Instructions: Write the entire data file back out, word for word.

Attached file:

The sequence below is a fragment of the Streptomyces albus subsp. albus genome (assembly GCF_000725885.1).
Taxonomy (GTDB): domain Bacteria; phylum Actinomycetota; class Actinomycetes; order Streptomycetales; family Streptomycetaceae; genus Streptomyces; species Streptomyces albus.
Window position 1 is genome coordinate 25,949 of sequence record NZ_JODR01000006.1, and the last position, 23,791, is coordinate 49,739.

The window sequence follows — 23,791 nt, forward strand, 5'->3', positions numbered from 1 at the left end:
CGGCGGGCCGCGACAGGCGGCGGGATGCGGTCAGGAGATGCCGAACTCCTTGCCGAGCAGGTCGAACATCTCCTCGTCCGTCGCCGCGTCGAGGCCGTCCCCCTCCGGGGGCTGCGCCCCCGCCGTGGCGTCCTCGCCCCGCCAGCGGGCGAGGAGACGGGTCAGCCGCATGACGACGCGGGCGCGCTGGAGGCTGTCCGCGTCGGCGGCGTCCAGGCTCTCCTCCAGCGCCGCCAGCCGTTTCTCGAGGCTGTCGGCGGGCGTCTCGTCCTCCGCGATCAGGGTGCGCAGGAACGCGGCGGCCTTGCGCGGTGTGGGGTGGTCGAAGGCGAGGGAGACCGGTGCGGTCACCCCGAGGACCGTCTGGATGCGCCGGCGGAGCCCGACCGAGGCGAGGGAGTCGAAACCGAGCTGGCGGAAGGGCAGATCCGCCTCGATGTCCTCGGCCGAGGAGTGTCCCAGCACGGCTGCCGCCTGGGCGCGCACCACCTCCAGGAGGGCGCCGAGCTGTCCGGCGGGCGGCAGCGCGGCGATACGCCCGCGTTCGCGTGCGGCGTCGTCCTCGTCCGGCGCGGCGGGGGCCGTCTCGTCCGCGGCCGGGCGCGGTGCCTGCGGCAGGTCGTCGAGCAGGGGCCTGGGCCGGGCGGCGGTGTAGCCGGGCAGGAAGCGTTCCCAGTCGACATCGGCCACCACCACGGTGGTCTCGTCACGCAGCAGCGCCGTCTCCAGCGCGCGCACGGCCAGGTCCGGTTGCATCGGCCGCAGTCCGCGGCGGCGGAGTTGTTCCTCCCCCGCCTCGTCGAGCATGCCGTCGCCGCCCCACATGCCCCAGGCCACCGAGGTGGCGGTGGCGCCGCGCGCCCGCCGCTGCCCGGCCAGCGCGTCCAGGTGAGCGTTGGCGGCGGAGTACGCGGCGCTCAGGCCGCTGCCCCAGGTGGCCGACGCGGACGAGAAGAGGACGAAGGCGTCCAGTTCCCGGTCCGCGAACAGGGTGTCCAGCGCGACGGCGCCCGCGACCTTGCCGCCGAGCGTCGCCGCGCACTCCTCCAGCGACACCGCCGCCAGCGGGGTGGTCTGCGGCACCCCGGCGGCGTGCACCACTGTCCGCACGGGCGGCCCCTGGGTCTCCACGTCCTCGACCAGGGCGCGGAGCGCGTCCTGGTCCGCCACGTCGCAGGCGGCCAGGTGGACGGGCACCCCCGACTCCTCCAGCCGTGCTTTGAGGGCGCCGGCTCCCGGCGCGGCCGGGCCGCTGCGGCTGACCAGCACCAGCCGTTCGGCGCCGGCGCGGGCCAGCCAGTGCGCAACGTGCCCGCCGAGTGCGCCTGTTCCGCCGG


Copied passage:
The sequence below is a fragment of the Streptomyces albus subsp. albus genome (assembly GCF_000725885.1).
Taxonomy (GTDB): domain Bacteria; phylum Actinomycetota; class Actinomycetes; order Streptomycetales; family Streptomycetaceae; genus Streptomyces; species Streptomyces albus.
Window position 1 is genome coordinate 25,949 of sequence record NZ_JODR01000006.1, and the last position, 23,791, is coordinate 49,739.

The window sequence follows — 23,791 nt, forward strand, 5'->3', positions numbered from 1 at the left end:
CGGCGGGCCGCGACAGGCGGCGGGATGCGGTCAGGAGATGCCGAACTCCTTGCCGAGCAGGTCGAACATCTCCTCGTCCGTCGCCGCGTCGAGGCCGTCCCCCTCCGGGGGCTGCGCCCCCGCCGTGGCGTCCTCGCCCCGCCAGCGGGCGAGGAGACGGGTCAGCCGCATGACGACGCGGGCGCGCTGGAGGCTGTCCGCGTCGGCGGCGTCCAGGCTCTCCTCCAGCGCCGCCAGCCGTTTCTCGAGGCTGTCGGCGGGCGTCTCGTCCTCCGCGATCAGGGTGCGCAGGAACGCGGCGGCCTTGCGCGGTGTGGGGTGGTCGAAGGCGAGGGAGACCGGTGCGGTCACCCCGAGGACCGTCTGGATGCGCCGGCGGAGCCCGACCGAGGCGAGGGAGTCGAAACCGAGCTGGCGGAAGGGCAGATCCGCCTCGATGTCCTCGGCCGAGGAGTGTCCCAGCACGGCTGCCGCCTGGGCGCGCACCACCTCCAGGAGGGCGCCGAGCTGTCCGGCGGGCGGCAGCGCGGCGATACGCCCGCGTTCGCGTGCGGCGTCGTCCTCGTCCGGCGCGGCGGGGGCCGTCTCGTCCGCGGCCGGGCGCGGTGCCTGCGGCAGGTCGTCGAGCAGGGGCCTGGGCCGGGCGGCGGTGTAGCCGGGCAGGAAGCGTTCCCAGTCGACATCGGCCACCACCACGGTGGTCTCGTCACGCAGCAGCGCCGTCTCCAGCGCGCGCACGGCCAGGTCCGGTTGCATCGGCCGCAGTCCGCGGCGGCGGAGTTGTTCCTCCCCCGCCTCGTCGAGCATGCCGTCGCCGCCCCACATGCCCCAGGCCACCGAGGTGGCGGTGGCGCCGCGCGCCCGCCGCTGCCCGGCCAGCGCGTCCAGGTGAGCGTTGGCGGCGGAGTACGCGGCGCTCAGGCCGCTGCCCCAGGTGGCCGACGCGGACGAGAAGAGGACGAAGGCGTCCAGTTCCCGGTCCGCGAACAGGGTGTCCAGCGCGACGGCGCCCGCGACCTTGCCGCCGAGCGTCGCCGCGCACTCCTCCAGCGACACCGCCGCCAGCGGGGTGGTCTGCGGCACCCCGGCGGCGTGCACCACTGTCCGCACGGGCGGCCCCTGGGTCTCCACGTCCTCGACCAGGGCGCGGAGCGCGTCCTGGTCCGCCACGTCGCAGGCGGCCAGGTGGACGGGCACCCCCGACTCCTCCAGCCGTGCTTTGAGGGCGCCGGCTCCCGGCGCGGCCGGGCCGCTGCGGCTGACCAGCACCAGCCGTTCGGCGCCGGCGCGGGCCAGCCAGTGCGCAACGTGCCCGCCGAGTGCGCCTGTTCCGCCGG